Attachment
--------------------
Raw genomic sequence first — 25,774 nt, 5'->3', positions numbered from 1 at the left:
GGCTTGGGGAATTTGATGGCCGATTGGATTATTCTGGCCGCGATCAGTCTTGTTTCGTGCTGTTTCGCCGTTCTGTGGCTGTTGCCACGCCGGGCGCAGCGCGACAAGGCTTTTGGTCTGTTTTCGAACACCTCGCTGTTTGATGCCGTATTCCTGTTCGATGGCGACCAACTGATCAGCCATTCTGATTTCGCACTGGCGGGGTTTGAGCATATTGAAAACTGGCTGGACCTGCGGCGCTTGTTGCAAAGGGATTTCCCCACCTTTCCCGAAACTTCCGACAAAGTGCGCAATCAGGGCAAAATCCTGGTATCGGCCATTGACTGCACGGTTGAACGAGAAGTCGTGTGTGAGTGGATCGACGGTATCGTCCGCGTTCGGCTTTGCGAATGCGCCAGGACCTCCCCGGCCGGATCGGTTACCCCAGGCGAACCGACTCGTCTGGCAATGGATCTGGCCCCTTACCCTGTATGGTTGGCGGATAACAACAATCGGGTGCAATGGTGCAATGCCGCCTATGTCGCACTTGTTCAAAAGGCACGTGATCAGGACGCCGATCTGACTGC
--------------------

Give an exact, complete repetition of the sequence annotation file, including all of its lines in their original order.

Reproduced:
Raw genomic sequence first — 25,774 nt, 5'->3', positions numbered from 1 at the left:
GGCTTGGGGAATTTGATGGCCGATTGGATTATTCTGGCCGCGATCAGTCTTGTTTCGTGCTGTTTCGCCGTTCTGTGGCTGTTGCCACGCCGGGCGCAGCGCGACAAGGCTTTTGGTCTGTTTTCGAACACCTCGCTGTTTGATGCCGTATTCCTGTTCGATGGCGACCAACTGATCAGCCATTCTGATTTCGCACTGGCGGGGTTTGAGCATATTGAAAACTGGCTGGACCTGCGGCGCTTGTTGCAAAGGGATTTCCCCACCTTTCCCGAAACTTCCGACAAAGTGCGCAATCAGGGCAAAATCCTGGTATCGGCCATTGACTGCACGGTTGAACGAGAAGTCGTGTGTGAGTGGATCGACGGTATCGTCCGCGTTCGGCTTTGCGAATGCGCCAGGACCTCCCCGGCCGGATCGGTTACCCCAGGCGAACCGACTCGTCTGGCAATGGATCTGGCCCCTTACCCTGTATGGTTGGCGGATAACAACAATCGGGTGCAATGGTGCAATGCCGCCTATGTCGCACTTGTTCAAAAGGCACGTGATCAGGACGCCGATCTGACTGC